James Nguyen’s trash trilogy reaches the final (for now) instalment – but will it be third time unlucky or is the outsider magic still there?
There are many questions that you might ask about Birdemic 3: Sea Eagle, most of which are some variation of ‘why?’. A simple ‘why?’ being the first of these, of course – does the world really need or deserve three (and counting) Birdemic films? The notorious ‘good bad movie’ original, the film that ought to be what The Room is in terms of global reputation but which had its wings clipped by distribution hoo-has, is now – deep breath here at the passage of time – twelve years old. Who might have thought, while marvelling at the insane wonder that was Birdemic: Shock and Terror all that time ago, that we’d be back seeing a third instalment in the series? Even odder, being told not to call this a trilogy because there is more on the way?
The other ‘why’ here is why visionary director James Nguyen has not improved one iota in the time since the first film. Well, part of this might be a lack of practice – Nguyen’s filmography, once we remove Birdemic films, is not an extensive one and – as odd as it sounds for anyone who has seen it – Birdemic 2 was a somewhat compromised affair with interfering producers and moneymen who wanted the Nguyen Birdemic madness but who also wanted to hedge their bets by making a more ‘traditional exploitation film. The joke, of course, was on them because Birdemic 2 had barely any sort of release. This third instalment in the series, despite being exec-produced by Severin Films, is essentially pure Nguyen. Severin’s only interference, it seems, has been to avoid making any post-production improvements – colour grading, sound balance and the like – that would make Birdemic 3 at least look and sound more like a regular movie. This might seem an unnecessary cruelty by using someone’s technical incompetence against them – after all, most Hollywood films have entire crews looking after these things and their directors might well be just as clueless when it comes to such things. Birdemic 3 has a long list of production credits but it will come as no surprise to find that most of these people do not exist in real life. James Nguyen does pretty much everything here. But it does make the film very much Pure, 100% Nguyen with no filler. Be careful what you wish for, though.
If you’ve seen Birdemic: Shock and Terror, then you’ve pretty much seen Birdemic 3: Sea Eagle. Presumably, Nguyen’s production remit on this was ‘make it like the first film’ and he takes that literally, making the new film effectively a re-run of everything that happened in the original. A young couple – Evan (Ryan Lord) and Kim (Julia Culbert) meet, date and fall in love in what must be the most long-winded and painfully unlikely romance ever filmed. She’s a marine biologist and he’s the inventor or salesman (things are unclear) of an anti-ageing drug that secures him a $10 million dollar investment after the most haphazard sales pitch imaginable (“my new drug somehow or other fights ageing”, “Brilliant, here’s $10 million”). Kim has a face like a slapped arse throughout the romance, only perking up at the thought of getting a new Tesla or during a very, very long dance routine in a local bar. Is this how James Nguyen sees women or is it indicative of his relationships with them? Every line of dialogue between the two of them is awkward even for terrible actors (and make no mistake – these two are perhaps the worst actors to so far grace the series) and their reactions to each other are just weird. It’s as though an alien has observed human mating rituals once and then gone off to write a book about it for his fellow extra-terrestrials. All culminates in perhaps the most awkward and lengthy kiss in screen history before the birds finally make their long-awaited appearance.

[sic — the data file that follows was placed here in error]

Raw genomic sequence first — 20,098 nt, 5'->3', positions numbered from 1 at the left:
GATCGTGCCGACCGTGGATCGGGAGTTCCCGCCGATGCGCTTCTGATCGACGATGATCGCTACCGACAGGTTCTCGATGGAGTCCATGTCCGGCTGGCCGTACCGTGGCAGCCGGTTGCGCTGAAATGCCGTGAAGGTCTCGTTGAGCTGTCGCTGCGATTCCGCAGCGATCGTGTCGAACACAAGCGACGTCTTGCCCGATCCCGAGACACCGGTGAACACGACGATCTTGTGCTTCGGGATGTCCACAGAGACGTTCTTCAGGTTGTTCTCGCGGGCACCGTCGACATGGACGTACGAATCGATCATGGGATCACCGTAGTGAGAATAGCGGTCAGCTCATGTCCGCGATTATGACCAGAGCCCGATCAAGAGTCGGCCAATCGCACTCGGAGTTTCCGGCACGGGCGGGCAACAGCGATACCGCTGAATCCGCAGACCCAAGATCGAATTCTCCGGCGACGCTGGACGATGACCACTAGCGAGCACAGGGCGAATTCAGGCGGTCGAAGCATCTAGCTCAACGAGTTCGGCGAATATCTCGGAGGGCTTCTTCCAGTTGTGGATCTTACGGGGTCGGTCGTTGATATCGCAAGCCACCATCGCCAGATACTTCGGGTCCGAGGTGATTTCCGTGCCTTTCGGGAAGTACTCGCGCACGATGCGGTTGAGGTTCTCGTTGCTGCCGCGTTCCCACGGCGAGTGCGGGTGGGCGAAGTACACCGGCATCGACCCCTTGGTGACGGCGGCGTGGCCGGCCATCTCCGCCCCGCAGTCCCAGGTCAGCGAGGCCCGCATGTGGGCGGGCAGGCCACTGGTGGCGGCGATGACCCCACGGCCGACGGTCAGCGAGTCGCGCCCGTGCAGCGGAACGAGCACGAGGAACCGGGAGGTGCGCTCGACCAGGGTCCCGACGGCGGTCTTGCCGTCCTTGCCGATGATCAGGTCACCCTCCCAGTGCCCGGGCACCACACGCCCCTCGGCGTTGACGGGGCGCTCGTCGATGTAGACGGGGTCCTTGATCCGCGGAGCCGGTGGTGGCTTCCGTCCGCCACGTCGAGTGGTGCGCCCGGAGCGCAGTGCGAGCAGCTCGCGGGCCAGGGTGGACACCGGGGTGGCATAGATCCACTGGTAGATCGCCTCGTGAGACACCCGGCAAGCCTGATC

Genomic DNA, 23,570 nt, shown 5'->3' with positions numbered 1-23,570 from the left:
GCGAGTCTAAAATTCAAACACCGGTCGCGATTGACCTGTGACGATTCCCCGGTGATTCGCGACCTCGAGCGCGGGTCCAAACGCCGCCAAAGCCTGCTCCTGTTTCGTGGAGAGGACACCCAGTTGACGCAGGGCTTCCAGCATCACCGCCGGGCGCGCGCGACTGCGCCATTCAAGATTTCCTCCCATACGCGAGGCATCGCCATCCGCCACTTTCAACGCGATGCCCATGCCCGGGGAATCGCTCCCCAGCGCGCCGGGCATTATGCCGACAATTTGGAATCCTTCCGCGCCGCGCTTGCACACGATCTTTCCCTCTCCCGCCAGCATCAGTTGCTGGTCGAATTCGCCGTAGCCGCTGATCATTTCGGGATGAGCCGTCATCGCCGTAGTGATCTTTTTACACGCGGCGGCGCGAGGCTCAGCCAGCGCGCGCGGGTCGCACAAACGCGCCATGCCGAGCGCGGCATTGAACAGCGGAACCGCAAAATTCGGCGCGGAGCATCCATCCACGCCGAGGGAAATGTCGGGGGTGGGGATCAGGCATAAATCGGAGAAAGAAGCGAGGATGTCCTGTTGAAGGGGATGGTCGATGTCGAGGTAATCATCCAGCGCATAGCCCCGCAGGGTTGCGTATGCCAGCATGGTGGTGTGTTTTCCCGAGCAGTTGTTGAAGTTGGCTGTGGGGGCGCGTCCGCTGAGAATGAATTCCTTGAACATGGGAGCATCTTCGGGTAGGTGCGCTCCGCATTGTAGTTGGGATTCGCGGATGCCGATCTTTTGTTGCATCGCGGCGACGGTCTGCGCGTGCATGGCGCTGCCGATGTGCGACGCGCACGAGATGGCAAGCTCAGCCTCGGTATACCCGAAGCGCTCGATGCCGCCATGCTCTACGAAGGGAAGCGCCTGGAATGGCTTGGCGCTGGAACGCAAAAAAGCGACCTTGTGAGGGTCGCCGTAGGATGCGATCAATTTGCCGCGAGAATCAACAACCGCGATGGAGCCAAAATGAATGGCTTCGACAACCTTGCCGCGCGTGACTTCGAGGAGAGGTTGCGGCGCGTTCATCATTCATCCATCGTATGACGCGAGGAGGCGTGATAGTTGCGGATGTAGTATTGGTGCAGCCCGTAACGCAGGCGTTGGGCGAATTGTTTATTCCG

Readers familiar with the series will no doubt have a sense of deja vu by now and yes – this is effectively a remake, with enough furious nods to the original to still work as a sequel. What’s extraordinary here is how everything that happened in the original movie also happens here, but much more slowly, which will not be a selling point for many people. And then there is the environmental message.
Now, the original Birdemic touched on climate change as a possible cause for why the birds attacked but here the message is relentlessly hammered home in a way that even George Romero might have considered excessive. As Evan and Kim walk around their seaside town, every few moments they encounter a strange who will immediately start banging on – and on and on – about “dam global warming”. And I mean everyone – passing scientists, passing artists, passing billionaires with a plan to build a tunnel to space that people can use instead of spaceships (which really needs to be Nguyen’s next film). Even the bar singers are singing about climate change. It’s like an entire town of Extinction Rebellion members (and yes, he even includes the most pathetic street protest you could imagine where you can literally watch the actors losing the will to live as they wait in vain for the director to call ‘cut’). An important message for sure but after a while, it rather wears you down and makes you want to go out and burn as much fossil fuel as possible just to piss these people off.